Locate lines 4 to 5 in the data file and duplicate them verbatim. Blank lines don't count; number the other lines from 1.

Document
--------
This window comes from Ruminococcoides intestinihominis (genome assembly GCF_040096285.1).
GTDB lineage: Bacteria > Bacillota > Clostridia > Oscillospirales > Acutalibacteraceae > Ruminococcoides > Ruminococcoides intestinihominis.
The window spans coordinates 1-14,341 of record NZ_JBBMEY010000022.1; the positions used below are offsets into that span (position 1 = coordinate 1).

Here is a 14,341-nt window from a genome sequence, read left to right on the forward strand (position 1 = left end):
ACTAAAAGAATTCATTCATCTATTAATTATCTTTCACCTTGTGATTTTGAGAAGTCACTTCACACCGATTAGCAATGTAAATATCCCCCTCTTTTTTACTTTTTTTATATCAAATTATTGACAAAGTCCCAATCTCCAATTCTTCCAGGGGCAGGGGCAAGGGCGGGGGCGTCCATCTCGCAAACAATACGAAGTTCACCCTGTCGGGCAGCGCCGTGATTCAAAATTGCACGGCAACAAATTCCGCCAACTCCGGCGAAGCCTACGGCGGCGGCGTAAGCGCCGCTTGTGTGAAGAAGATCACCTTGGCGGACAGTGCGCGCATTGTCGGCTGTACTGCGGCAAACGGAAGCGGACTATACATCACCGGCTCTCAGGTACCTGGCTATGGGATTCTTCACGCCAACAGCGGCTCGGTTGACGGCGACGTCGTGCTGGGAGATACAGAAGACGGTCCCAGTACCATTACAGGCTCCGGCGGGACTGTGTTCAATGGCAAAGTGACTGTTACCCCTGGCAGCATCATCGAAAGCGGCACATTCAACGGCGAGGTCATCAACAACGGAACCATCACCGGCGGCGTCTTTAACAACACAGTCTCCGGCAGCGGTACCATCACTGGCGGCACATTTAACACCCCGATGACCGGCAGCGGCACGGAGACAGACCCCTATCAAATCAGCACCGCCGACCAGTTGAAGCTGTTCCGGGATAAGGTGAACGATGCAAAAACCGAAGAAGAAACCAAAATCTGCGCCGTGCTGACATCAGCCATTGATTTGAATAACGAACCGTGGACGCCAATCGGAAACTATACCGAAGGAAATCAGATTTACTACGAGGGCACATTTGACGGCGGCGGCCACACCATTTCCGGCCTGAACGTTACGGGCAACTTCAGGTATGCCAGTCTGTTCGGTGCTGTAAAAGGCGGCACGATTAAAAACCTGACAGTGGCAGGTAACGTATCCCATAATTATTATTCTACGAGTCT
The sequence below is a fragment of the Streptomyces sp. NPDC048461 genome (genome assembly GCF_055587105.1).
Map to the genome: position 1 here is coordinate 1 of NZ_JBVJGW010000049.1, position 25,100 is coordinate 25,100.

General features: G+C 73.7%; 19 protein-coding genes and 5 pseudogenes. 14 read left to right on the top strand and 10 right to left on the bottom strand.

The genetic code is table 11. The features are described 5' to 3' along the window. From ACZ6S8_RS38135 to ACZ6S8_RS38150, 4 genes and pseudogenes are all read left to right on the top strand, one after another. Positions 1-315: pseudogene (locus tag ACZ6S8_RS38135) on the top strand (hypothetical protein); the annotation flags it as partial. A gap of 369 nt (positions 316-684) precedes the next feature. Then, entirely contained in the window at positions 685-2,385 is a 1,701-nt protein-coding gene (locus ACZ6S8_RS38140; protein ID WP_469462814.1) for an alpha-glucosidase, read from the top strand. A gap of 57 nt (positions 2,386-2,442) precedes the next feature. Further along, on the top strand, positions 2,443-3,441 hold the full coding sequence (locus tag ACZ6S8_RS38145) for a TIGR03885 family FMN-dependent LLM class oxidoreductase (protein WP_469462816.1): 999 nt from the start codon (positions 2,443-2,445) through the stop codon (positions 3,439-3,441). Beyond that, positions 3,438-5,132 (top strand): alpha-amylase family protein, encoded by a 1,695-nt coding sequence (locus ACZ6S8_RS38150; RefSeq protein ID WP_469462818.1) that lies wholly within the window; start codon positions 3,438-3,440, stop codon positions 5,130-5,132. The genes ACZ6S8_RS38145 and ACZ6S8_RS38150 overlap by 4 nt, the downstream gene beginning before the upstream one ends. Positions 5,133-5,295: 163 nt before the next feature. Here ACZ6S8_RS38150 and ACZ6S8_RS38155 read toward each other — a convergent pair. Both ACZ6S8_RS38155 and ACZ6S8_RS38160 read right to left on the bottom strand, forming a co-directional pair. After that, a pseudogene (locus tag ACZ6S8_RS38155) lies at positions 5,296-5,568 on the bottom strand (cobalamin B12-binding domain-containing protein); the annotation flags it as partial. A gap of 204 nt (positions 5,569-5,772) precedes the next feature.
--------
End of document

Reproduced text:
Here is a 14,341-nt window from a genome sequence, read left to right on the forward strand (position 1 = left end):
ACTAAAAGAATTCATTCATCTATTAATTATCTTTCACCTTGTGATTTTGAGAAGTCACTTCACACCGATTAGCAATGTAAATATCCCCCTCTTTTTTACTTTTTTTATATCAAATTATTGACAAAGTCCCAATCTCCAATTCTTCCAGGGGCAGGGGCAAGGGCGGGGGCGTCCATCTCGCAAACAATACGAAGTTCACCCTGTCGGGCAGCGCCGTGATTCAAAATTGCACGGCAACAAATTCCGCCAACTCCGGCGAAGCCTACGGCGGCGGCGTAAGCGCCGCTTGTGTGAAGAAGATCACCTTGGCGGACAGTGCGCGCATTGTCGGCTGTACTGCGGCAAACGGAAGCGGACTATACATCACCGGCTCTCAGGTACCTGGCTATGGGATTCTTCACGCCAACAGCGGCTCGGTTGACGGCGACGTCGTGCTGGGAGATACAGAAGACGGTCCCAGTACCATTACAGGCTCCGGCGGGACTGTGTTCAATGGCAAAGTGACTGTTACCCCTGGCAGCATCATCGAAAGCGGCACATTCAACGGCGAGGTCATCAACAACGGAACCATCACCGGCGGCGTCTTTAACAACACAGTCTCCGGCAGCGGTACCATCACTGGCGGCACATTTAACACCCCGATGACCGGCAGCGGCACGGAGACAGACCCCTATCAAATCAGCACCGCCGACCAGTTGAAGCTGTTCCGGGATAAGGTGAACGATGCAAAAACCGAAGAAGAAACCAAAATCTGCGCCGTGCTGACATCAGCCATTGATTTGAATAACGAACCGTGGACGCCAATCGGAAACTATACCGAAGGAAATCAGATTTACTACGAGGGCACATTTGACGGCGGCGGCCACACCATTTCCGGCCTGAACGTTACGGGCAACTTCAGGTATGCCAGTCTGTTCGGTGCTGTAAAAGGCGGCACGATTAAAAACCTGACAGTGGCAGGTAACGTATCCCATAATTATTATTCTACGAGTCT